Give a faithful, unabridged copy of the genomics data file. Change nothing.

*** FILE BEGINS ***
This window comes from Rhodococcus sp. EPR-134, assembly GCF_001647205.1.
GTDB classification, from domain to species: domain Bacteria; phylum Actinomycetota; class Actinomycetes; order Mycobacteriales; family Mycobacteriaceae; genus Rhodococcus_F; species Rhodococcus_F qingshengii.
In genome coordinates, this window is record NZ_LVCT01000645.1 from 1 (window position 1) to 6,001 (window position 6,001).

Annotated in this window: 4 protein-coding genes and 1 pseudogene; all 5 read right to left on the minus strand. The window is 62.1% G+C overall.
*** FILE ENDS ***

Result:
This window comes from Rhodococcus sp. EPR-134, assembly GCF_001647205.1.
GTDB classification, from domain to species: domain Bacteria; phylum Actinomycetota; class Actinomycetes; order Mycobacteriales; family Mycobacteriaceae; genus Rhodococcus_F; species Rhodococcus_F qingshengii.
In genome coordinates, this window is record NZ_LVCT01000645.1 from 1 (window position 1) to 6,001 (window position 6,001).

Annotated in this window: 4 protein-coding genes and 1 pseudogene; all 5 read right to left on the minus strand. The window is 62.1% G+C overall.